Legendary English professor Helen Drusilla Lockwood '12 was one of several at Vassar who took the young Elizabeth under her wing and encouraged her to reach for the stars.
Reaching for the stars, was Vassar's first faculty hire -- the nation's first woman astronomer Maria Mitchell for whom an observatory was established on the Vassar campus. Daniels' current office is in the Maria Mitchell Observatory. My own father, a NASA rocket scientist, someone else who was always reaching for the stars, made a point of visiting it when he would visit me.
Both English majors Daniels '41 and Mary McCarthy '33 were mentored by Victorian studies professor Anna Kitchel. Betty felt a kinship with Mary, although eight years her junior, because both had lost their parents early in life. Daniels said McCarthy and her work, had a great influence on the college.
McCarthy is best known for her controversial bestseller The Group. It's a fictionalized account of eight Vassar grads' home, work and sex lives depicted in a daringly frank way when it came out in 1963. Evidence of The Group's influence, can be seen in the hit cable series Mad Men . Actress January Jones (Betty Draper) is seen reading the book in the bathtub in Season 3, Episode 10.
As Vassar students, we watched The Group in black and white when it was made into a movie, starring Murphy Brown/Boston Legal TV actress Candice Bergen. It was her film debut at age 20. Daughter of famed ventriloquist Edgar Bergen with his Charlie McCarthy doll (I had one), Candice, also a University of Pennsylvania Homecoming Queen, had left school to follow her father into show business. A guy I had a crush on had a huge poster of Candice in his room. Who could compete? But then again, I had one of Clark Gable.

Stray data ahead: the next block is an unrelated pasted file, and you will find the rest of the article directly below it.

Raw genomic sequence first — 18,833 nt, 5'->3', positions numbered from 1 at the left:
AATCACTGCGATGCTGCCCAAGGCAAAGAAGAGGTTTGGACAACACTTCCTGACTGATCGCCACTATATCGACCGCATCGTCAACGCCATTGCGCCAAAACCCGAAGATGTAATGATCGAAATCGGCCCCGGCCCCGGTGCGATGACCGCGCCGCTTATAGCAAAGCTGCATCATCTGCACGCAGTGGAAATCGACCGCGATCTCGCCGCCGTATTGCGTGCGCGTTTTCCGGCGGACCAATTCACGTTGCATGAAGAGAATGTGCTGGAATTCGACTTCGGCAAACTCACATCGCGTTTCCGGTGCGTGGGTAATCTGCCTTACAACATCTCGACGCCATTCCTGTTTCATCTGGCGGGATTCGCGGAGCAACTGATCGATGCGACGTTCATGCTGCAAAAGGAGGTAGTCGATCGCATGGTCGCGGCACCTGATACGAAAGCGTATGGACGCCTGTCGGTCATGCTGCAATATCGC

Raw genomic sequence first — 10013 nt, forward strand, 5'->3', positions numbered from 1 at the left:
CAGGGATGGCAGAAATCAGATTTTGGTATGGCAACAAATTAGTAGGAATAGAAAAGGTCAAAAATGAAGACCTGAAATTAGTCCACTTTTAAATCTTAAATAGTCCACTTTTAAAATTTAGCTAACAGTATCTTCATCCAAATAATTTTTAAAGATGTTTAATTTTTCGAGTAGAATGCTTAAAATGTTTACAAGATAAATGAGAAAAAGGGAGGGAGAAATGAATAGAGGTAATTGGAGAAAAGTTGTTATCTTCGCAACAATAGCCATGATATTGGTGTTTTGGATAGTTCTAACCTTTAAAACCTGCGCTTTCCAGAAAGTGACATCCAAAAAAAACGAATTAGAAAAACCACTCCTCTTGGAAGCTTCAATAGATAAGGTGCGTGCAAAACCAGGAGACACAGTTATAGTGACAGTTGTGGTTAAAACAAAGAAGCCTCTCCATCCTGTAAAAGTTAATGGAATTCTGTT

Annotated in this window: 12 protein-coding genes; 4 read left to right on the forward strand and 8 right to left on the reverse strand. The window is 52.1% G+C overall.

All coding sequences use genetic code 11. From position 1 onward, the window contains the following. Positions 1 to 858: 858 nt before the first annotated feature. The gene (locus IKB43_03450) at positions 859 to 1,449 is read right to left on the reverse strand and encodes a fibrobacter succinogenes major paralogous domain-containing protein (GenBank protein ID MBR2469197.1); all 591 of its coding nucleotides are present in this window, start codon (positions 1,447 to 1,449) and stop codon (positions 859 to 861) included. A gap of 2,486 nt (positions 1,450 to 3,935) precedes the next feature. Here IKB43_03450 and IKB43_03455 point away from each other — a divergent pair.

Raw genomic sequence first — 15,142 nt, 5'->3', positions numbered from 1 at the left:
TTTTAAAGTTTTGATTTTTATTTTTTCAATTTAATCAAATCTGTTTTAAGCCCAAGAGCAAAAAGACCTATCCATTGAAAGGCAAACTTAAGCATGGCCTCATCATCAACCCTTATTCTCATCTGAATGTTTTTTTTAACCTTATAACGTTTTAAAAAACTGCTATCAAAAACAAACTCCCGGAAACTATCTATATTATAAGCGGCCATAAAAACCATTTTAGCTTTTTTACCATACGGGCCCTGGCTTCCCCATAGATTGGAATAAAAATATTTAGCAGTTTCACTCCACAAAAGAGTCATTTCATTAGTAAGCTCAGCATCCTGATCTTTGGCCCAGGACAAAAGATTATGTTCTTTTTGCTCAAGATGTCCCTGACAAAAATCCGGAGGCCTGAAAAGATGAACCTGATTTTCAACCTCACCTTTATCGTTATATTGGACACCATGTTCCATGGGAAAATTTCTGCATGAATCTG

Historian Daniels' thoughts on Vassar's recent year long sesquicentennial birthday celebration:
"I'm pleased to be associated with Vassar College, the first college for women in the US, a liberal arts college and still going strong, better than ever. Now coed and equally good in that capacity. It is a very interesting college with an outstanding curriculum. Vassar has been in the forefront in students being able to put together their own majors. It has worked out fine. Vassar's always given guidance to students in doing this, and there's a lot of liberty and a lot of relating to the faculty. The students I meet and talk with on campus -- it's a pleasure for me to talk with them. I only run into a few who are dissatisfied."
Dissatisfied. Thinking back to the demonstrations and protests and sit-ins of the '60s and '70s, she concludes of that period: "It was good in a way. Everything got off people's chests. It was brave of them, the students. It wasn't pleasant necessarily. Those were difficult times. Many new issues were addressed."
She had me at brave. It was brave of the students, she told me. That's not what most adults said or thought in those days. It wasn't pleasant necessarily. Again, her words, not mine. It was good in a way -- everything got off people's chests. And that's why she's still there, unretired. And why we love her. Birthday wishes and a thank you to Betty Daniels during National Teachers Appreciation Week as you continue to cheerlead for Vassar, and we continue to cheer for you!
HuffPost Lifestyle is a daily newsletter that will make you happier and healthier — one email at a time. Learn more